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Resistance: more than celebration

Features Editor Neha Shaji explores the significance of resistance in protesting racism.

Image: Shaun Dawson - Flickr

RACISM is never an “isolated incident.” Instead, it’s more of a societal plague, fluttering around academia, institutions, politics, and the privatised workspace. It’s got everything to do with colonial jokes and railway jokes and it’s got everything to do with direct threats and abuse. Thus, whilst racism remains a stubborn stain permeating deep into society, efforts to prevent such incidents must be just as continuous.

The organisers of the Exeter Unmask rally, including myself and several other extremely powerful speakers and BAME representatives from the University did state, that when we decided to set up such a form of resistance, it couldn’t be a one-off, drop and run, protest for the sake of protesting. It had to (and with cautious optimism, I’d say it did) bring about change on both an institutional and societal level, rather than be a space to hear some trauma and leave, patting each other on the back that we’re not “that bad, at least.”

‘Positive celebrations’ for people of different cultures need to be looked at long and hard. Whilst Pride has been largely about the community it is meant to support, with straight presence in an ally capacity, the opposite might unfortunately hold true for a cultural celebration. That’s to say, cultural celebrations in primarily white areas are often more of a chance for people to come and play ‘dress up’ in Indian or Arabic outfits, rather than be a medium of change.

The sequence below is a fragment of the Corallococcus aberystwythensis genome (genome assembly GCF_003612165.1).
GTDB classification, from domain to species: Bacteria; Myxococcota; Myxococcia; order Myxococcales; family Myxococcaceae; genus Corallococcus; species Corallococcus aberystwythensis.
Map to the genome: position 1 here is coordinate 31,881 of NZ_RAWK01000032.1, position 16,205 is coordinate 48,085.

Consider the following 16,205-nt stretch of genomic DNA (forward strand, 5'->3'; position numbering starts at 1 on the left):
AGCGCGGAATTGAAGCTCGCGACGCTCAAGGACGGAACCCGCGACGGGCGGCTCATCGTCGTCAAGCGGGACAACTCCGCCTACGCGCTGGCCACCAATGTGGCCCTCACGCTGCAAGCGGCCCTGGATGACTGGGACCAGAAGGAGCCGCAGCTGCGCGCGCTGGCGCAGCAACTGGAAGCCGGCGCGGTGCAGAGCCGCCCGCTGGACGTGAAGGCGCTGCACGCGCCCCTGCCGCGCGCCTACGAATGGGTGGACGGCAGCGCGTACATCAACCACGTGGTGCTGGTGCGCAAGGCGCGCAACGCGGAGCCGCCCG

Celebration may be needed, but what is paramount is inclusivity. A celebration will expose local people to chicken tikka; someone who may have been racist a year or so ago might just have come to try out some shish kebab; an entirely white friendship group of girls will come wearing bindis – but is this the change we’re looking for? Is the priority to introduce the ‘touristy’ aspects of culture to locals, rather than to include people of colour within existing society? Would constant ‘positivity’ celebrations showcasing culture just give more than we get back?

Positivity and celebration is necessary but it does not need to be all we do.

The message that, I think, we should try to give off should not be “look at how lovely chicken tikka tastes! Boy, you guys sure didn’t know how fantastic our culture was before you yelled racial abuse at us, huh?”

Positivity and celebration is necessary but it does not need to be all we do. Culture needs to be applauded and celebrated for and by those of that culture, not as a response to racism. Racist group messages should not be rewarded with a full cultural fest of Diversity Party II: Electric Boogaloo – it should be faced by the voices of people who have faced injustice.

Resistance must push back rather than merely celebrate. Celebration is indeed a vital part of diaspora culture, but resistance needs to include, alongside celebration, stories and experiences. Laws and punishments. It must be a statement of visibility, a pushback against negativity rather than a generic celebration of culture. One might question – why does your resistance have to be so different to Pride? But Pride too is a resistance, a celebration, and a statement of visibility – perhaps capitalist culture may begin to co-opt such parades, but Pride is still a stalwart and admirable symbol of struggle in both the Western and non-Western worlds.

My resistance may be colourful, festive, and triumphant, but it will not be a celebration.

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